ln a three dimensional system a plurality of like two dimensional arrays or z planes are arranged so that the x and y windings link cores in each z plane in series so that selection of a particular x and a particular y winding address fully energizes a like positioned core in each of the z planes. The x, y address then selects a multi esalta bit binary word composed of these several like positioned cores for reading and writing. The sense winding s is individual to each such plane so that when a word is read out of the array each bit signal is delivered to the individual sense winding for that plane and may be a O or a l signal as indicated by its amplitude. To write a word in such an array, the x and y address windings are pulsed in a positive or write "1 sense and each core in the word line tends to store a l unless the inhibit winding z for a plane is energized. in this manner the zero bits of a binary word are entered, by counteracting the magnetomotive force efect of either the x or the y winding in that plane. As shown in Figure 6, the inhibit winding z links the x drive leg and counteracts the magnetomotive force of this winding, however, it is obvious that it may be provided around the y drive leg with identical results obtained.

Coincidence of two input signals is required to cause a shift in the flux direction in the section 22 of an individual storage element linked by the sense winding s and for this purpose and x and y coordinate windings are energized selectively through a decoding matrix 25 and pulse driver 2o. The decoding matrices or address select-v ing systems 25 may be in the form of a crystal diode matrix, for example, with separate x and y windings on each storage element lil for the read and write operations as shown in the copending application, Serial Number 376,300, filed August 25, 1953, for a coincident current selection system. Other suitable circuits illustrating address selecting matrices are disclosed in an article entitled Rectifer Networks for Multiposition Switching as published in the Proceedings of the l. R. E. of February, 1949, pages 139-147. Use of a diode matrix or similar device reduces the number of input switches required as by controlling n inputs thereto, any one of the 2Il output lines may be selectively energized. it has been impractical for a conventional diode matrix to drive a large memory array directly, due to the recovery time and the power required, however, and separate driver elements are usually employed. These drivers may comprise magnetic cores as shown in application, Serial Number 440,983, filed l'uly 2, 1954, on behalf of R. G. Counihan, or transistors as shown in application, Serial Number 511,082, entitled Transistor Ampliiiers tiled May 25, 1955, on behalf of E. Mackay et al. Selection signals are applied to the drivers 26 from the switch matrices 25' which are in turn activated from a memoryl address register Selection of a particular word and the bit of that word stored in one plane is accomplished by energizing the :c and y winding that is common to that single bit core. Such energization must be coincident at least during a part of the time of application but the pulses may be staggered as set forth in application, Serial Number 442,0l3, tiled luly 8, i954, on behalf orn M. Haynes.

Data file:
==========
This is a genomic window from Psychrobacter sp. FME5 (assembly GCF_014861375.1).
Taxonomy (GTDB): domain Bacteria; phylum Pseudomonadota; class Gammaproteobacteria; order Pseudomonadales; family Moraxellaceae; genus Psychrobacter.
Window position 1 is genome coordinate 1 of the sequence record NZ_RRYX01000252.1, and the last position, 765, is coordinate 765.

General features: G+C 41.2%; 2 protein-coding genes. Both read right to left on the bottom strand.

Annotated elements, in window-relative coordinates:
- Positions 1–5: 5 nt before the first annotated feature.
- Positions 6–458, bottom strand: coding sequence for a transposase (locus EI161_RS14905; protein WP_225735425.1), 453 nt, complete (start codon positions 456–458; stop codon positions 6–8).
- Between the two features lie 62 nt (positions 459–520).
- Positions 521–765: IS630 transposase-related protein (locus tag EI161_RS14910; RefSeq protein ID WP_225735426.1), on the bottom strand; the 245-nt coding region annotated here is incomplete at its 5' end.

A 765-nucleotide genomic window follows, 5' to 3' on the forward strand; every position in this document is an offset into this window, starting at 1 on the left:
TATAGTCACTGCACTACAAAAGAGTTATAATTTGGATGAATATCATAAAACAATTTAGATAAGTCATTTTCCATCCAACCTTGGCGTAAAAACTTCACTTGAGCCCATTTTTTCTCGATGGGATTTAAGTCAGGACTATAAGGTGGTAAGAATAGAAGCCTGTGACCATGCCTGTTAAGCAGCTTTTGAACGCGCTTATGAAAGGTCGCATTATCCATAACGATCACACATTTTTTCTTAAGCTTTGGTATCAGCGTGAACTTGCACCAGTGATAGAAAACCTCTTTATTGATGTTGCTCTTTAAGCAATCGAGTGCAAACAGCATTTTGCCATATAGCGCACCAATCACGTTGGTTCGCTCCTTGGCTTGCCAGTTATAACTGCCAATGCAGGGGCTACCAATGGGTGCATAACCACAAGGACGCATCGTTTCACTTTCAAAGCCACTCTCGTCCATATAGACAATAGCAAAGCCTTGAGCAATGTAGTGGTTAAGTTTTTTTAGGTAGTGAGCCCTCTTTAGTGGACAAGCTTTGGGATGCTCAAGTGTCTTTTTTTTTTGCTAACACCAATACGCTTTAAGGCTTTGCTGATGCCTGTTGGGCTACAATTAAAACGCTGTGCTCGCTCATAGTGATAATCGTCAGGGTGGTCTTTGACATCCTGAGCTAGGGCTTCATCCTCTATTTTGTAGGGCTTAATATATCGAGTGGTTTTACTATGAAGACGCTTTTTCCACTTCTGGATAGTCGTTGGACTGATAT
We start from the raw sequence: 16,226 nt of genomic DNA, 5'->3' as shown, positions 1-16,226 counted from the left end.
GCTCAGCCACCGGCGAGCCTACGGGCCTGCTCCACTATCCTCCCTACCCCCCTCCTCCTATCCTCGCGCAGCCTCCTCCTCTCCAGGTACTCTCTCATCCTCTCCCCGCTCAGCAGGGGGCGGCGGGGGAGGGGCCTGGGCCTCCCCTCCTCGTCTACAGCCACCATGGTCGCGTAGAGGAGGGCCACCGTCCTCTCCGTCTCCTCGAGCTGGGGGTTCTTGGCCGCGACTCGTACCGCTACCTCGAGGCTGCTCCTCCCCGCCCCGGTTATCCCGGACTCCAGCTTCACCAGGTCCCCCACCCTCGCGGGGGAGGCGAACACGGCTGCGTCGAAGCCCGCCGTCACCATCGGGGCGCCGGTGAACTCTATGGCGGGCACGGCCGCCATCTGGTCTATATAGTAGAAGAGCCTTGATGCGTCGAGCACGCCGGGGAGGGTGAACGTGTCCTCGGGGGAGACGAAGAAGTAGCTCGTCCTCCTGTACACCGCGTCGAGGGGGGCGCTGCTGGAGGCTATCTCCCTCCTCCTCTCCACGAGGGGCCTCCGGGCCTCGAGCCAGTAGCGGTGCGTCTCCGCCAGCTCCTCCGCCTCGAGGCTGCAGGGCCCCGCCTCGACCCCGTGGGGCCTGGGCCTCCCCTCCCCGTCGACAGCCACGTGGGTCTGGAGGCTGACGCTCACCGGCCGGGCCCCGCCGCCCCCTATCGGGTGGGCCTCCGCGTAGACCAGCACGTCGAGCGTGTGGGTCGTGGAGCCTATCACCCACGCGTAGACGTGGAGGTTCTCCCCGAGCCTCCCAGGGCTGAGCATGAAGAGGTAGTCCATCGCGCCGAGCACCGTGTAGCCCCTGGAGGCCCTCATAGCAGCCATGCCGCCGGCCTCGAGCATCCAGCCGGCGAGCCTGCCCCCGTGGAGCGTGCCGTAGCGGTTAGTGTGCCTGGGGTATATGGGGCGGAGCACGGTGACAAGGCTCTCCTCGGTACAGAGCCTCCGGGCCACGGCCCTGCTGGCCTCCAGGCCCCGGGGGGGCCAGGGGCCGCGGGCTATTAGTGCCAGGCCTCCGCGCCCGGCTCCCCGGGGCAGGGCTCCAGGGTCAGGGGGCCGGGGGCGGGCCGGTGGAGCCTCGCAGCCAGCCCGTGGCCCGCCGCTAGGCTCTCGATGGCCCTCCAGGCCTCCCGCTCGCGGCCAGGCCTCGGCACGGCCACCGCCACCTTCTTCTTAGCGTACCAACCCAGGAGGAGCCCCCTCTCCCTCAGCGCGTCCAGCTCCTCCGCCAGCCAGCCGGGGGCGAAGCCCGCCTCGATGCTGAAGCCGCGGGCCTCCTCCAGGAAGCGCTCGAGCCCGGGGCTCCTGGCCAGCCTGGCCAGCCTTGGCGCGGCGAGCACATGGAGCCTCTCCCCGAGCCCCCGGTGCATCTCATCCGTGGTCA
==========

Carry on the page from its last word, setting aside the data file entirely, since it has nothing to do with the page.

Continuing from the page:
The cores may store a binary l or binary "0 as represented by t-he aforementioned linx patterns for a disturbed and undisturbed condition as described previously and, if the sense of the flux generated by both input windings is such as to reverse that flux in leg 22 linked by the sense winding s an output signal is developed and is directed to a sense amplifier Sti to be gated through a gate 32 to a memory buffer register 34 during read time. if it is desired that this information be restored to the memory array bit core if, an and gate is activated during the subsequent write cycle interval as controlled by a write` rewrite control 3S so that an inhibit driver @d is selectively controlled to counteract the effects of the x or y coordinate write pulse by energization of the z winding for that bit plane.